Date of Graduation

7-2015

Document Type

Dissertation

Degree Name

Doctor of Education in Educational Leadership (EdD)

Degree Level

Graduate

Department

Curriculum and Instruction

Advisor

Carleton R. Holt

Committee Member

Ed Bengtson

Second Committee Member

Betsy Orr

Abstract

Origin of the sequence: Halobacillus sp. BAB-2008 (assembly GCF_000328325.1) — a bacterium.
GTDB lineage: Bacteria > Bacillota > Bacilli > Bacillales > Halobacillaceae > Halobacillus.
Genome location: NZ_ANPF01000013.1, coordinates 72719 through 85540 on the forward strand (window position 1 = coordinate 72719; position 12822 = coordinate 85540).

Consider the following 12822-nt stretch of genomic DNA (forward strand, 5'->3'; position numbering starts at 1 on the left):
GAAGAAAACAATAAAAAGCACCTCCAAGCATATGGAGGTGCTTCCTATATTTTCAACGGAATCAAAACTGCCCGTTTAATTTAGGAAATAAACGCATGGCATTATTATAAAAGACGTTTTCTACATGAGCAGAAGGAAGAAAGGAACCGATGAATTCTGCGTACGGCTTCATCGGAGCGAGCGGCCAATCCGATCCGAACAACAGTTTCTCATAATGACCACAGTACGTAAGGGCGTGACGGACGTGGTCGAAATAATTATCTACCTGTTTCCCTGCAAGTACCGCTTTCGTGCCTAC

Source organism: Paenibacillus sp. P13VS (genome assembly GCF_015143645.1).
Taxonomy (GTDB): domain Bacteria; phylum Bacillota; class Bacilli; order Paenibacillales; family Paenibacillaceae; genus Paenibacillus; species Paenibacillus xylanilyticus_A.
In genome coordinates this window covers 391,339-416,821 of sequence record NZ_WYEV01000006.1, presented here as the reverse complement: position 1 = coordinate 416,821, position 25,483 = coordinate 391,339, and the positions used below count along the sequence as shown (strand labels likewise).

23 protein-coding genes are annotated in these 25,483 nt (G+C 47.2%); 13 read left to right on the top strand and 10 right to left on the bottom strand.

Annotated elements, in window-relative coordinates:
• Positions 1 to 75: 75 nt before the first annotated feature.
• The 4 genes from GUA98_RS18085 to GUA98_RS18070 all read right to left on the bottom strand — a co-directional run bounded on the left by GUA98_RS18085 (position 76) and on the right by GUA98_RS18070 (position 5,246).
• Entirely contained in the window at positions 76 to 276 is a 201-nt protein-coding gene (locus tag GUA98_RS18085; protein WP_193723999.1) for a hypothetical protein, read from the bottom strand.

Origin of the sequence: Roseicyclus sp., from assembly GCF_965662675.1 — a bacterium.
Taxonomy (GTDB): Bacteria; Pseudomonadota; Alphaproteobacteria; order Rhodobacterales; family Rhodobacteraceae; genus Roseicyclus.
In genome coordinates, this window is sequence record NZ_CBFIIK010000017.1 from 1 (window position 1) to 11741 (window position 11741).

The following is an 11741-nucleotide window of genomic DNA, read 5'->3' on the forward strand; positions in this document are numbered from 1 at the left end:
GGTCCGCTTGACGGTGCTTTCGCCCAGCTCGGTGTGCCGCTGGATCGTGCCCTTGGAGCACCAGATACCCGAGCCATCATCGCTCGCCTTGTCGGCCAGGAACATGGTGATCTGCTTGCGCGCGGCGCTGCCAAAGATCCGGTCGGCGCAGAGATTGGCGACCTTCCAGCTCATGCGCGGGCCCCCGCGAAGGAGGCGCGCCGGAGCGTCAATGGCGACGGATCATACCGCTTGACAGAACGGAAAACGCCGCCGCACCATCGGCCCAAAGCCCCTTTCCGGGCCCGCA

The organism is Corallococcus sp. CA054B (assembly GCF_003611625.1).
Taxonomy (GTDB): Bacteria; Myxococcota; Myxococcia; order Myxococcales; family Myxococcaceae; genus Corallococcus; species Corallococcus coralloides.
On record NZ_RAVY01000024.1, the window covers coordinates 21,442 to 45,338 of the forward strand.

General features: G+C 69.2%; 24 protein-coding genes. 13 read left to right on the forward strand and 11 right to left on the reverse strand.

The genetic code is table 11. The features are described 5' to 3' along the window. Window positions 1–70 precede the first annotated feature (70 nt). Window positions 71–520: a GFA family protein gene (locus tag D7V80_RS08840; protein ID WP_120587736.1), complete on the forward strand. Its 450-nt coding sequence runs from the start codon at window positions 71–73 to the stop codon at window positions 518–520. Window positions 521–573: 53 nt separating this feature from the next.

School administrators who are able to implement technology in their schools must see themselves as technology leaders; they are enthusiastic when it comes to using technology in professional development. This research study investigated how high school principals’ attitudes and perceptions of effectively organizing, utilizing, and implementing technology in order to support the mission and vision of the school by using the National Educational Technology Standards for Administrators (NETS-A) and Performance Indicators for Administrators (ISTE/NETS-A). For school administrators to provide effective leadership in their schools in the 21st century, they must possess knowledge and understanding of the issues and the capabilities of technology. This qualitative research study presents and explains the ten participant administrators’ missions and visions of technology implementation in urban high schools. The findings from this study suggest that while principals wanted to be technology leaders, they felt they were inadequately prepared and lacked the professional development to fully carry out the role. Principals must be leaders of technology in their mission and vision for their schools. They must get involved with planning and infrastructure to ensure their schools are properly equipped with technology tools. Also, there is a need for administrators to become well-trained and well-versed in technology, allowing for better support and guidance for teachers charged with implementing technology. This study will contribute to the current body of literature by corroborating the importance of following the ISTE/NETS-A to ensure a successful technology program. It will fill a gap in the literature by addressing attitudes and perceptions of administrators toward technology leadership. It will address strategies of technology integration and how principals transform their schools through technology leadership to become visionary administrators. It is no secret that technology is here and here to stay. It is constantly changing, and for any organization to be viable in the 21st century, it must stay current and knowledgeable regarding technology. In education, administrators must take the lead in learning, understanding, sharing, and implementing technology at their schools or face an inevitable demise in competitiveness in a future society.

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